The Pocket Wife by Susan Crawford is a psychological thriller with an unreliable narrator – in much the same vein as other, more famous releases this year (The Girl on the Train coming instantly to mind, although it seems unfair to compare the two). Dana, the eponymous ‘pocket wife’ (a term explained in the book, and I shan’t ruin that here), wakes up one afternoon after a drunken row with her friend and neighbour, Celia. She soon discovers that Celia had been murdered that afternoon but Dana’s memory is sketchy at best. To make things worse, Dana is suffering from a mental breakdown and goes manic. The book flips between Dana’s madness and her drive to discover whether she is a murderer and Detective Moss’ investigation into Celia’s death – and there are a lot of suspects!
Friday feels…balanced. Monday, Tuesday, Wednesday, and Thursday didn’t mind you. There’s a tale to tell there.
Confidence and Paranoia have been fighting like cat and dog this week. I’m not entirely sure what made them come out with such full force but they did and it’s taken me nearly four days to put them straight (and into strait jackets). Paranoia has been up to his old tricks, and with renewed vigour too it seems. “You suck,” he says. “You’re pathetic and stupid and you should just sit in the corner and rot like a vegetable,” he whines and all the while, Confidence finds new and inventive ways to torture him. Plucking out his nose hairs and stuffing his ears with wriggly worms – that sort of thing.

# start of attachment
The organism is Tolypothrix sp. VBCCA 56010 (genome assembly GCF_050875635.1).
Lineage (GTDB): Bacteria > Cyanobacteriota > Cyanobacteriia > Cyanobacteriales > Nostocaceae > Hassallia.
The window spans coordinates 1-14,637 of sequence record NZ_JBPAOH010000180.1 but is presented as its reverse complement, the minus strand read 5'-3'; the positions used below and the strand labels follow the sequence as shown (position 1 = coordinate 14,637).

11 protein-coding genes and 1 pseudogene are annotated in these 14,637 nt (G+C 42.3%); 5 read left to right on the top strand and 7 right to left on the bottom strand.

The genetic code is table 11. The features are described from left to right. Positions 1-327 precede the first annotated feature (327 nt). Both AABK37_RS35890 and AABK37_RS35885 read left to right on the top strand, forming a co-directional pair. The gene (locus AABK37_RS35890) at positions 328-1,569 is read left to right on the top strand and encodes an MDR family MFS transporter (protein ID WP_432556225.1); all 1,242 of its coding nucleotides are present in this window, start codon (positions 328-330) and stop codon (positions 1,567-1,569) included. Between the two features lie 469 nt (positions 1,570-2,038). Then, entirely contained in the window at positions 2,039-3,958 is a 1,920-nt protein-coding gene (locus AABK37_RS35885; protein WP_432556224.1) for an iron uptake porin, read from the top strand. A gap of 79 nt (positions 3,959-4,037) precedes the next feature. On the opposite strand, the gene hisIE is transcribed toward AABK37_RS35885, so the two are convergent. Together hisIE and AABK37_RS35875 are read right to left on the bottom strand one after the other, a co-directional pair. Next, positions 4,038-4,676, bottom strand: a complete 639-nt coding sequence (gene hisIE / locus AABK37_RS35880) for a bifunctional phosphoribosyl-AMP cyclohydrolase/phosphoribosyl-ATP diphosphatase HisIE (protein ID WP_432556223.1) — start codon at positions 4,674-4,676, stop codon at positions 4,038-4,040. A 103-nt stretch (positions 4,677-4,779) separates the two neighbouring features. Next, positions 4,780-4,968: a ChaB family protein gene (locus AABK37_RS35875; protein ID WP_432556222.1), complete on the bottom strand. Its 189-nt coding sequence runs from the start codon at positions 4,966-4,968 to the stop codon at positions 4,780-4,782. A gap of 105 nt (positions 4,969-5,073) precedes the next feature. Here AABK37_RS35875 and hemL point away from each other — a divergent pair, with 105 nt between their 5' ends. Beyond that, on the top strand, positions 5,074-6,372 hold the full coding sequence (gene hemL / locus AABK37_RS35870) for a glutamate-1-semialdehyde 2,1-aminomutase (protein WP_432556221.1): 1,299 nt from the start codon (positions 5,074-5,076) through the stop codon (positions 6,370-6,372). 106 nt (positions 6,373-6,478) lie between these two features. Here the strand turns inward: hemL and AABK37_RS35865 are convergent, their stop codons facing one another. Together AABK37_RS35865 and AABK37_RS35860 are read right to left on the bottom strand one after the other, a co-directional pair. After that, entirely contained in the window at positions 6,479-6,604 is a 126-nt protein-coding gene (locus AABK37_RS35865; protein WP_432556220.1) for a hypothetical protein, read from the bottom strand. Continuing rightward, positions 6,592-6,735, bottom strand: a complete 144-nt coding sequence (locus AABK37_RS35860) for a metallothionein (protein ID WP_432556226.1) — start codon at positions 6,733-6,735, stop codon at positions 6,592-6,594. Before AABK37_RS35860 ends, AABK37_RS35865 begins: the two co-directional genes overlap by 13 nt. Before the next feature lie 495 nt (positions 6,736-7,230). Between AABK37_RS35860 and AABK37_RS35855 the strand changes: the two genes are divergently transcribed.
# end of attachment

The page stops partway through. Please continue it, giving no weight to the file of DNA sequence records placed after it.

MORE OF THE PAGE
Being always (and perhaps unfairly) wary of TV book club recommendations, I approached this novel with a certain amount of trepidation. However, within the first few lines, I was proved completely wrong. The story is of a 42 year old man, still living with his mother. Considered a ‘freak’ and a ‘queer’ in reality, B.B immerses himself into the world of online blogging, where he feels welcome – wanted even, and through which he reveals his life and his somewhat murky ties with the other members of the website. The novel is a dark but fascinating thriller, full of murder and intrigue and enough twists and twirls to keep you turning pages the whole night through.
This week’s short story comes from a prompt I was given on Twitter by Benedict Martin: “Why is it every time I buy ground beef, it goes bad?” A tough prompt this week! Let me know if I’ve lived up to the challenge.
Jack plonked a bag of shopping onto the kitchen counter as his wife struggled behind him. She was carrying six overloaded bags to his single measly one.